What Is A Fork (Blockchain) ?
A blockchain fork refers to a split in a blockchain network. When the network is open source, it means the code is freely accessible to everyone. It means that anyone can propose changes to the code. The open-source nature of code is fundamental to how cryptocurrencies operate. It is also how upgrades to the blockchains are made possible.
A fork occurs when the software of different miners is not aligned. It is up to the miners to decide which blockchain they will continue to mine. If there is no unanimous vote, a new version of the blockchain network can be created. When that happens, it can lead to increased price volatility.
How A Blockchain Fork Works
The primary means of creating a new cryptocurrency is to create one from scratch or fork an existing blockchain. A fork works by introducing changes to the software protocol on which the blockchain was built. These forks often lead to the creation of a new token.
Creating a token from scratch is the most common method. With this method, code is copied and pasted and then modified to launch a new token. The network built from scratch must be convincing enough that people will start using it. One good example of this is Litecoin (LTC), which is a clone of Bitcoin. Its founders changed the code, which convinced enough people to join the network.
The other method is to fork a blockchain. This method makes changes to an existing blockchain instead of beginning from scratch. The result is that two versions of a blockchain are created. One good example is Bitcoin cash (BCH), which came into existence due to differences in the Bitcoin community. As these differences were not resolved, a new coin was born known as Bitcoin cash.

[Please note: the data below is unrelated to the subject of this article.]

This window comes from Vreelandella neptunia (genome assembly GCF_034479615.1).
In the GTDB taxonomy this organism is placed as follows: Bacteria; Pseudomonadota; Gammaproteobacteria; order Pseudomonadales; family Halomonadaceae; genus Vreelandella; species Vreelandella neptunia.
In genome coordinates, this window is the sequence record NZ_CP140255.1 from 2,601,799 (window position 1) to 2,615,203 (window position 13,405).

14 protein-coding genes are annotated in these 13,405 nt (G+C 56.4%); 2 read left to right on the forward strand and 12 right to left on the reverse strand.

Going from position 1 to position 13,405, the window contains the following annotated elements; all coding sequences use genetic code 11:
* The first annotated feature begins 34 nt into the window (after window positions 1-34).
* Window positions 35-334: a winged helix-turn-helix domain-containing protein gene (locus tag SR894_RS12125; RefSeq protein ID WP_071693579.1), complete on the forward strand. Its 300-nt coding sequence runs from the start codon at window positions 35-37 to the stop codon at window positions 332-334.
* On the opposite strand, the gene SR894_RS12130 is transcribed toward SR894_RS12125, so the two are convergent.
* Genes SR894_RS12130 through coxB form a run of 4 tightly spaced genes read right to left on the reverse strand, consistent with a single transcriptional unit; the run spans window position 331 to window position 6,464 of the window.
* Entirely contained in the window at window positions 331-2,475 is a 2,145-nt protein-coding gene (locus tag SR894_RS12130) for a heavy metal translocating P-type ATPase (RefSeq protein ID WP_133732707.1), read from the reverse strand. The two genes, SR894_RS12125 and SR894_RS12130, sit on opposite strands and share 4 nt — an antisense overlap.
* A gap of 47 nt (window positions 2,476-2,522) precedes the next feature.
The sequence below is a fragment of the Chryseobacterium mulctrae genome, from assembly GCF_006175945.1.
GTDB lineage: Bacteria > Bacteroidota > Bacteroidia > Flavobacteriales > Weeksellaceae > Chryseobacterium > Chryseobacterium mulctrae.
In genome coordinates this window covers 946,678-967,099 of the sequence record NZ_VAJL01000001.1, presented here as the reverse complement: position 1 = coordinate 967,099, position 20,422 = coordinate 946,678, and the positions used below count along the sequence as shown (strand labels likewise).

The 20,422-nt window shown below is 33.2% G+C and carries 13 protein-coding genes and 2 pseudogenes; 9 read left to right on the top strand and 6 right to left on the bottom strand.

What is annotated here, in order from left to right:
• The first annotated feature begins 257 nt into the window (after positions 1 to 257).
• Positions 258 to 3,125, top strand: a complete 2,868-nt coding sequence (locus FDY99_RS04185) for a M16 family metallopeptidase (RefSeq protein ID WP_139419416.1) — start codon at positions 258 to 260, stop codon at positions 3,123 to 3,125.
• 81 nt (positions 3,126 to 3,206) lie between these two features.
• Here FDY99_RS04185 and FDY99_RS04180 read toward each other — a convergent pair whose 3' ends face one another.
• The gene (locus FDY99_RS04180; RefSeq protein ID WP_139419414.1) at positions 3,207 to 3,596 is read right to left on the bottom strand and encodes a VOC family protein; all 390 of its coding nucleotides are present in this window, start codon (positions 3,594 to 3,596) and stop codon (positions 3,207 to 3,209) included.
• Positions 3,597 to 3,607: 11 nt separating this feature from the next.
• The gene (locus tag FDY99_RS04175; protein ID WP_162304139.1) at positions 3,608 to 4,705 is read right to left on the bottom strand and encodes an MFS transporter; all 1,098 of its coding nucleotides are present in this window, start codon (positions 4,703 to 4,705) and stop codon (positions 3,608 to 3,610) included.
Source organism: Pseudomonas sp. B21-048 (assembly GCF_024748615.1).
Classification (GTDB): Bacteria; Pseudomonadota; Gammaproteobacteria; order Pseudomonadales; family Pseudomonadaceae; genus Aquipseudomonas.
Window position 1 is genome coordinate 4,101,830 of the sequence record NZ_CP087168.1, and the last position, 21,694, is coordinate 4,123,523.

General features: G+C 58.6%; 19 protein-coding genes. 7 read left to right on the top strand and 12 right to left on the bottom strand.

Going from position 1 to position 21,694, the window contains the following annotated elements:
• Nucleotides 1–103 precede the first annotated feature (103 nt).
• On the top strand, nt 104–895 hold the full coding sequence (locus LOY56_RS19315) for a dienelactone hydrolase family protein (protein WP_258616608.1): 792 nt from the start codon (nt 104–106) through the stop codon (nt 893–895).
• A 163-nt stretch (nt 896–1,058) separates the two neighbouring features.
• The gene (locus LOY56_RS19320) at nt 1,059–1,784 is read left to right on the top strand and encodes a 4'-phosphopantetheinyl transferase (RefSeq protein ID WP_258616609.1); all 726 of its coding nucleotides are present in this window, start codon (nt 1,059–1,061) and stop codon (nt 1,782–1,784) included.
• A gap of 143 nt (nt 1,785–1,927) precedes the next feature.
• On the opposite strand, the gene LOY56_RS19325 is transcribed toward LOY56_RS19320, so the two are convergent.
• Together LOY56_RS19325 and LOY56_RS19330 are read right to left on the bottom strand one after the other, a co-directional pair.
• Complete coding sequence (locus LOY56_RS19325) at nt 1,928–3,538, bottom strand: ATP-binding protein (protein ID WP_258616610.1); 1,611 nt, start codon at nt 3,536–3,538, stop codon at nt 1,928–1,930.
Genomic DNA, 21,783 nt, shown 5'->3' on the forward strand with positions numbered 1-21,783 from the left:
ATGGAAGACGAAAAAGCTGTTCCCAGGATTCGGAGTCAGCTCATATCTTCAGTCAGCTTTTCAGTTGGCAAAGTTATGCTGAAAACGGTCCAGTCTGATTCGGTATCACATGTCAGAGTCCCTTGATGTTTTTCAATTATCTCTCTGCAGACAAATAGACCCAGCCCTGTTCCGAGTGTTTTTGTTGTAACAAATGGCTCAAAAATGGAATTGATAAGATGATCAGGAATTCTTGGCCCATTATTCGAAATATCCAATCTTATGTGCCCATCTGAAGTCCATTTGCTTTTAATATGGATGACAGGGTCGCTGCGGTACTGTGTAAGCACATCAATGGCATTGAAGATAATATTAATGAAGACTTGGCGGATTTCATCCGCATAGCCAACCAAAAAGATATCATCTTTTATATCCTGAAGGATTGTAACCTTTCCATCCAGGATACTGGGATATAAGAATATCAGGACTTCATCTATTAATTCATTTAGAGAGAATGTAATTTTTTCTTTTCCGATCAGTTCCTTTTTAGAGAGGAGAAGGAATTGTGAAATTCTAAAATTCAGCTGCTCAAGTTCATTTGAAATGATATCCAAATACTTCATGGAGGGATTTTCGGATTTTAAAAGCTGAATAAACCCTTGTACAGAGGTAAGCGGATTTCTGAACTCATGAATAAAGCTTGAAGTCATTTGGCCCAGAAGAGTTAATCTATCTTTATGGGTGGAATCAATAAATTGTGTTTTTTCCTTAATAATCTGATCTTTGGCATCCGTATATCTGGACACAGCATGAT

Temporary Fork / Accidental Fork
A blockchain fork can be intentional or accidental. The question of what is a blockchain fork has already need answered above. An accident fork occurs when two or more miners find a block at nearly the same time. Such a fork is only temporary. It is quickly resolved when the subsequent block is added, making one of the chains bigger than the alternative. The network will then abandon the fork blockchain that is shorter, turning the block it contains into orphaned blocks.
Hard Forks vs. Soft Forks
Forks can be said to be hard or soft. An example of a hard fork is the Bitcoin Cash blockchain. With a hard fork, the changes to the code are so radical that users have to move to a new version of the software. Nodes that run the previous version of the blockchain network will no longer recognize the new version. With a hard fork, there is a permanent divergence from the earlier version. If there is no unanimous consensus, it can lead to two blockchains with variants of the same software.
With a soft fork, the blockchain networks have backward compatibility. It means the upgraded blockchain version can be used to validate transactions. However, nodes that were not upgraded can still see the new blocks as valid. It only works one directionally. It means that the upgraded blockchain does not recognize the nodes that have not upgraded to the new version. For a soft fork to work, most miners need to move to the upgraded version.
The more miners that move to the new network, the more secure it will be. With a soft fork, you will not get a new cryptocurrency. Many blockchain networks, including Ethereum and Bitcoin, have made soft forks. They are usually to implement a few software upgrades on which the community has consensus.